Monday, August 6, 2012
My alarm sounded at 4AM — It was another early morning. The wind was clam, and a nearly half moon illuminated my dark campsite. I put on my boots, zipped up my tent, then set out for the Patriarch Grove. Though my destination that morning was less than 20 miles away, the narrow unpaved mountain roads require just over an hour and fifteen minutes to negotiate.
Many people feel a false sense of confidence on these dirt roads, and drive too fast. The washboard conditions can easily slide your vehicle several feet in either direction with little to no warning. This can be troublesome when there are sharp corners with steep drop-offs.
The road was now somewhat familiar, and I kept track of several landmarks as I drove through the darkness of night. The city lights of Bishop gave a sense of context far below to my left, but the dark mass to my right was unrecognizable.
I arrived at the Patriarch grove roughly an hour before sunrise, and set out to explore some of the areas I scouted the day before.
It didn’t take long for the early glow of morning to make itself known on the eastern horizon. The dolomite hills were infused with a deep blue light. It was refreshing, invigorating, and mysterious. I walked beneath the skeletons of several ancient trees — their tortured limbs reaching out at me. If I was walking through any other forest at night, and stumbled upon this grove of trees, I would have felt uneasy — but there’s something about the White Mountains that puts the soul at ease.
I found a comfortable place, and sat down to enjoy the sunrise. I watched as the faint blue glow gave way to a fiery band of red light, low on the horizon. This band of fire faded upward to yellow. The Earth’s shadow swept high overhead, and the sky took on the unmistakable shade of cyan that signaled sunrise was eminent.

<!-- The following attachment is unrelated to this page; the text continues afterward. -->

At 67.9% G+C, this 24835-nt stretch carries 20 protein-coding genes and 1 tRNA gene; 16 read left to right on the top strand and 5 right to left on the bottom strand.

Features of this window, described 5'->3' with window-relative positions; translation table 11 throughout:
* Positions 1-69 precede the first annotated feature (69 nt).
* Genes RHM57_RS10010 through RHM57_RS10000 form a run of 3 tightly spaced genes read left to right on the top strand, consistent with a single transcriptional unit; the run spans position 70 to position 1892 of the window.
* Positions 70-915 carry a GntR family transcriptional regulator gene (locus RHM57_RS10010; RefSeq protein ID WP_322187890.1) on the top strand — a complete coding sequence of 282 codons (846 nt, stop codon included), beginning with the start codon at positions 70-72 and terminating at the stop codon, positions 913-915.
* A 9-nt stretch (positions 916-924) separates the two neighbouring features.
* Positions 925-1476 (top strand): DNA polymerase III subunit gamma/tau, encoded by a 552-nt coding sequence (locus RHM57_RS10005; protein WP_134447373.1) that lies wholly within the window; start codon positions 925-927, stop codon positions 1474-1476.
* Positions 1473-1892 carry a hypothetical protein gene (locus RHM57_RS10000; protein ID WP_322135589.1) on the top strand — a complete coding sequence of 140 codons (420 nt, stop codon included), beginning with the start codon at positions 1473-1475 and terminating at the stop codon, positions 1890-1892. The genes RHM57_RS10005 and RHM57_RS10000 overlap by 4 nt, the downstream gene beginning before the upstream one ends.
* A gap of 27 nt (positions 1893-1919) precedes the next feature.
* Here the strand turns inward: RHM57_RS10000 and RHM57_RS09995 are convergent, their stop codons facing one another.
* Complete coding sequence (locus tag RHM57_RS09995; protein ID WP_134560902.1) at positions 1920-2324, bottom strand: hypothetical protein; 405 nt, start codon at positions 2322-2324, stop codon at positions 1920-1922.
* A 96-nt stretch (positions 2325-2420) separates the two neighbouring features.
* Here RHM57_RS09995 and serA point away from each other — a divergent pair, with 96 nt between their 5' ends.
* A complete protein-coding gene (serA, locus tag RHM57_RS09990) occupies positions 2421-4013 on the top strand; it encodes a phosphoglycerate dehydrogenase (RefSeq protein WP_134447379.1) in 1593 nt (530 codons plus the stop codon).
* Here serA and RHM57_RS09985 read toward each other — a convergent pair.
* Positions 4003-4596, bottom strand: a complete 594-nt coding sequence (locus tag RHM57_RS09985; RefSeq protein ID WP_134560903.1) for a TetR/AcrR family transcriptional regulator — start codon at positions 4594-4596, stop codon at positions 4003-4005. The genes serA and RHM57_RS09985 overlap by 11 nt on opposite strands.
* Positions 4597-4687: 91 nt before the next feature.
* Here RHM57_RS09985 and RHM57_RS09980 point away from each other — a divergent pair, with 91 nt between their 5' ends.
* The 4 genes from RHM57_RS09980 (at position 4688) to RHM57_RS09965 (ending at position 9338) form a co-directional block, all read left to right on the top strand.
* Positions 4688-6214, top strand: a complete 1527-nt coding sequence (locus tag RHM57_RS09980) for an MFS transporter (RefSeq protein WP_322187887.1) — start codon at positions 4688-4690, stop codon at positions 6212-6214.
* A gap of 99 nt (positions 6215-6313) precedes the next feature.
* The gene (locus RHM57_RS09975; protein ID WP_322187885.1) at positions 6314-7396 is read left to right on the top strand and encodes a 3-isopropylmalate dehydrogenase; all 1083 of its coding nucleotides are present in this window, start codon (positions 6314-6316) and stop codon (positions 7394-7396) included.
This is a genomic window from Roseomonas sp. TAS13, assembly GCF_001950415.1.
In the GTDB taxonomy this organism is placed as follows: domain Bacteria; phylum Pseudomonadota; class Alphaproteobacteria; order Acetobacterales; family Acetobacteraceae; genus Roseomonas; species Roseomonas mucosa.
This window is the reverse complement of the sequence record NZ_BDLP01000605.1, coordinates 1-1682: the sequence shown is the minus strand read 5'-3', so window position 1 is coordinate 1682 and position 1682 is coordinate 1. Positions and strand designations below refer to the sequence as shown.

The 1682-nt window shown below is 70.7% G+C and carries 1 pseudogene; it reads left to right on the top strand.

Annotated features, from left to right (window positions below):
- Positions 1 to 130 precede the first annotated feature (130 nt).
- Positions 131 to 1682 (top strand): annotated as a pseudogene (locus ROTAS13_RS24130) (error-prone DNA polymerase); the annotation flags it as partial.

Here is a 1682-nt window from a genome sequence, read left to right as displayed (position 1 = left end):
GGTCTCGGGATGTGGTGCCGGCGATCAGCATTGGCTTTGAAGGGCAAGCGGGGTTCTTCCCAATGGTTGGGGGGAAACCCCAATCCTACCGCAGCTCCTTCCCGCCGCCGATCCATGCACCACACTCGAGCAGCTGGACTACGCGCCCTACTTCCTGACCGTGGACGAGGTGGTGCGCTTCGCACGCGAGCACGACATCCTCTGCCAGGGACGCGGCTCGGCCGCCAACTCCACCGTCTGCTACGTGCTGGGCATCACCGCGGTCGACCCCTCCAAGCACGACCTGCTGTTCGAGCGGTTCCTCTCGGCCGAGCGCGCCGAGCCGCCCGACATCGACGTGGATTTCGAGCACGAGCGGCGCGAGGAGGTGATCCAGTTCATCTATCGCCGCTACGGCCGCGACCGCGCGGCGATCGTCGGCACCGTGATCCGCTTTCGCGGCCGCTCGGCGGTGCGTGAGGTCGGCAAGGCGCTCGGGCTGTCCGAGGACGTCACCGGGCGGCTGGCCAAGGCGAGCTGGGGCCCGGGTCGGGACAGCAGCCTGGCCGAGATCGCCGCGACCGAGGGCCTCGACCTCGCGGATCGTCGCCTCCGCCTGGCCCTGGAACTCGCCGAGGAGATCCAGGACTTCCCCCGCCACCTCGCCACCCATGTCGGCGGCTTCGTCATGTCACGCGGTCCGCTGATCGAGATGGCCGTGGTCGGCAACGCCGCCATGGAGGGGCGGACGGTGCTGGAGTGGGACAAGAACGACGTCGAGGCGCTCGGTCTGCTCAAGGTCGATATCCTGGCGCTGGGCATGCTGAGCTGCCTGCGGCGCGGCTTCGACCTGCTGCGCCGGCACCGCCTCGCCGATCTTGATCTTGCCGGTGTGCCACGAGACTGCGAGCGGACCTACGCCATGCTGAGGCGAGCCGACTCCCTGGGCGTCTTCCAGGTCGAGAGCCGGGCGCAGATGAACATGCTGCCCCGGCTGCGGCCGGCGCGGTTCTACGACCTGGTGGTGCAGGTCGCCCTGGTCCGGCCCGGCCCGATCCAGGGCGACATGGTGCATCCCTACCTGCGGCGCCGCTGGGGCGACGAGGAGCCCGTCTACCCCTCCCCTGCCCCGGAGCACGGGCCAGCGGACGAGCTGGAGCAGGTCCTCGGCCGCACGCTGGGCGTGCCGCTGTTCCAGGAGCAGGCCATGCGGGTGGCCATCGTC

I watched the horizon for the very second the sun made it’s fiery debut. It was subtle at first, a glimmer of light not unlike the headlight of a distant car. With swift ferocity, then gleaming sparkle rose above distant mountains, setting the hillsides around me aglow in the crimson light of dawn.
A subtle gust of wind swept over the mountain as the sun made it’s triumphant debut. There were a few clouds that morning, but nothing of any significance.
Given the choice of shooting sunrise or sunset, I almost always prefer sunrise. The wind is calm, and the light builds — something that I appreciate given the limitation of my equipment. The conditions I experienced that morning were no different than any other location I’ve shot at sunrise. The conditions were calm, and the light was fantastic. If I choose to photograph a sunrise at this location, I will need to select a composition that doesn’t rely on the presence of clouds.
I spent the rest of the morning scouting the grove for other photographic opportunities. The small amount of clouds that morning signaled a good chance of afternoon thunderstorms. My goal was to setup one of the easy shots I scouted the day before.
I loaded two film holders, then spent the afternoon scouting my first shot. I knew I wouldn’t be able to get any golden late light on my subject, but I hoped the cloud formations would make up for it.
I exposed 4 sheets of film that evening. The first two were in the harsh light of mid afternoon, but with the sky full of clouds. Just before sunset, I took two more exposures. By then, the clouds were minimal at best.
Though I didn’t get the ideal combination of light and clouds, I was glad to get my first shot under my belt. I looked forward to trying my hand at a sunrise shot in the days to come.